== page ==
Last week, Sen. Ted Cruz accused Senate Democrats of doing nothing to scale down the federal debt but everything to increase spending on government programs. Cruz made this remark during a Senate Budget Committee hearing, and following Chairwoman Patty Murray’s offer of a motion to form a conference committee with the House, as a way of resolving competing budget proposals.

Sen. Cruz has refused to support a conference committee motion unless it includes instructions for conference members should an agreement that would bust the current $16.7 trillion debt ceiling not be reached. Due to increased revenues in 2013, the Treasury is not expected to default on the current debt until late this year or early next year. Cruz told his colleagues on the panel: “If you think it’s OK that Senate Democrats want to borrow more while doing nothing, nada, zilch on the debt . . . then you should welcome this motion. I would suggest that is irresponsible.”

Newsmax noted, however, that even some Republicans are disenchanted with Cruz’s effort to block the conference committee on the budget. These GOP legislators believe he is dismantling the Senate’s regular order of working together with the House to hammer out differences on budget matters. Sens. John McCain of Arizona and Susan Collins of Maine have tried to persuade the “minority in the minority” to drop their opposition. And, according to The Hill, Democrats have said that if Congress doesn’t raise the debt ceiling by Fall, the government will likely default on its loans. Murray warned that Congress, in essence, has just one month to act due to congressional recess for the entire month of August.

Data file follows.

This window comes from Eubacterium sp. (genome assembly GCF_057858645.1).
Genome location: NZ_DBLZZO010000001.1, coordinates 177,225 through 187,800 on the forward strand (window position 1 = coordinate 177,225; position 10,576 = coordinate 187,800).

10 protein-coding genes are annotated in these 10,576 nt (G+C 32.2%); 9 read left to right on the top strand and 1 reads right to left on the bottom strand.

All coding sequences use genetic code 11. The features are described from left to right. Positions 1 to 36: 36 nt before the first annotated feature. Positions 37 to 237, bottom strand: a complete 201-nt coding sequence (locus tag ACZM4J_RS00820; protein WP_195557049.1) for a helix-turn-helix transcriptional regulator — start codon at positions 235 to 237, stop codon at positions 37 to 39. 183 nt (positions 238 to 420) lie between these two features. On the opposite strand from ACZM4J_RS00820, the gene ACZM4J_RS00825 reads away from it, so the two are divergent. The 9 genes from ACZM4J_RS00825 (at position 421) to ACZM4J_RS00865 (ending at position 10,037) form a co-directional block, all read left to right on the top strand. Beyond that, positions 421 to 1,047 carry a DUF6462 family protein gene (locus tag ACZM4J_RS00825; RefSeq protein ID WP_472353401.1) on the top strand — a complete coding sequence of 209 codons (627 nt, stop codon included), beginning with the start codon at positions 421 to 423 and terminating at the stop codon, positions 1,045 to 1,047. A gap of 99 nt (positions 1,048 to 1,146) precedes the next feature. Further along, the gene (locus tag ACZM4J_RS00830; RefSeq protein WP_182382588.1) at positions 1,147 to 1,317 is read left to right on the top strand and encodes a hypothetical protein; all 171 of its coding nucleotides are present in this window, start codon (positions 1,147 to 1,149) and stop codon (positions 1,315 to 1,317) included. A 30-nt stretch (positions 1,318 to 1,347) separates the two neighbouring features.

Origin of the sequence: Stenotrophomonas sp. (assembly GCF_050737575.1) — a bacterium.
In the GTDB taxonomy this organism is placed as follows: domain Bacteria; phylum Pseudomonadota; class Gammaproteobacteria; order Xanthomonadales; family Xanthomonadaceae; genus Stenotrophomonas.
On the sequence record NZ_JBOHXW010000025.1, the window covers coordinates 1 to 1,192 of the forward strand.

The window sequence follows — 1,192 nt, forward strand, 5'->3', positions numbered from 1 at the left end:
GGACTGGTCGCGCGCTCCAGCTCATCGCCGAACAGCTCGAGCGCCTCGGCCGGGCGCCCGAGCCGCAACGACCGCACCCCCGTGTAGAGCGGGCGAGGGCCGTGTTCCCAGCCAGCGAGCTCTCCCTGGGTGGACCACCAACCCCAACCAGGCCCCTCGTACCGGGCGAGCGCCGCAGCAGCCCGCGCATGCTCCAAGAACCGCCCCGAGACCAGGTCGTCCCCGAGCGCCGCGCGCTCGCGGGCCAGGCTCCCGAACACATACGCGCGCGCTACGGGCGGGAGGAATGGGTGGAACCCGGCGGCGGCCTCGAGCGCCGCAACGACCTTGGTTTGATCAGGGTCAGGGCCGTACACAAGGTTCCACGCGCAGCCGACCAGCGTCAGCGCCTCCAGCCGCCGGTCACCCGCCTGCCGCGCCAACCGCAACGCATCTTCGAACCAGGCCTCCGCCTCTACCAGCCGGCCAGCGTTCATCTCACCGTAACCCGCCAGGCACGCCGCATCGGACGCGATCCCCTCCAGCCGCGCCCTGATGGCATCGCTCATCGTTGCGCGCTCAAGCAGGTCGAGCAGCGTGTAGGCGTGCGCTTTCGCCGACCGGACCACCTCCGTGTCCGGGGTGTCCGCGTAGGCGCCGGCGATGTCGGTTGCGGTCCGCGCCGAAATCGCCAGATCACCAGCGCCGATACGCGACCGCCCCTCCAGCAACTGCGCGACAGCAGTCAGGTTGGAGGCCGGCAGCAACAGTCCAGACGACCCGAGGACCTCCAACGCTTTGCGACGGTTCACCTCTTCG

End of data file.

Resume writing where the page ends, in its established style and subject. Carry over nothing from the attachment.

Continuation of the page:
The official line out of the White House is that an increase is desired and it’s not negotiable. When the next debt ceiling battle takes place the administration wants a no strings attached increase. Sen. Max Baucus (D-MT)) agrees. Baucus told reporters at a press breakfast that he frankly thinks “that’s good policy. … But I’m also enough of a realist to know that this is a big country – you’ve got 535 members of congress, it’s a democracy, different members of the House and Senate have different ideas on that subject. We are the Congress after all.”

U.S. News & World reports:

“Baucus wasn’t speaking without some level of self-interest. He also said that, like House Ways and Means Committee Chairman Dave Camp, R-Mich., with whom he was appearing, he sees the debt ceiling negotiation as a helpful lever to ratchet up pressure to overhaul the tax code. Tax reform happens to be the retiring Montana senator’s top legislative priority.

The good news for progressives, such as it is, is that Baucus thinks the path out of this includes new revenues from tax reform. He has met, he said, with every one of his senate colleagues to get their views. ‘So during these meetings, I find that this senator on the other side of the aisle, he can see a path toward more revenue,’ Baucus said. ‘And I’ve found that a couple, three times here. And I believe there’s going to have to be a compromise on that question.’ As a result, he said, “when we get closer to D-day, whenever it is, September, October, we’re going to be in a pretty good position to know what works and doesn’t work.’”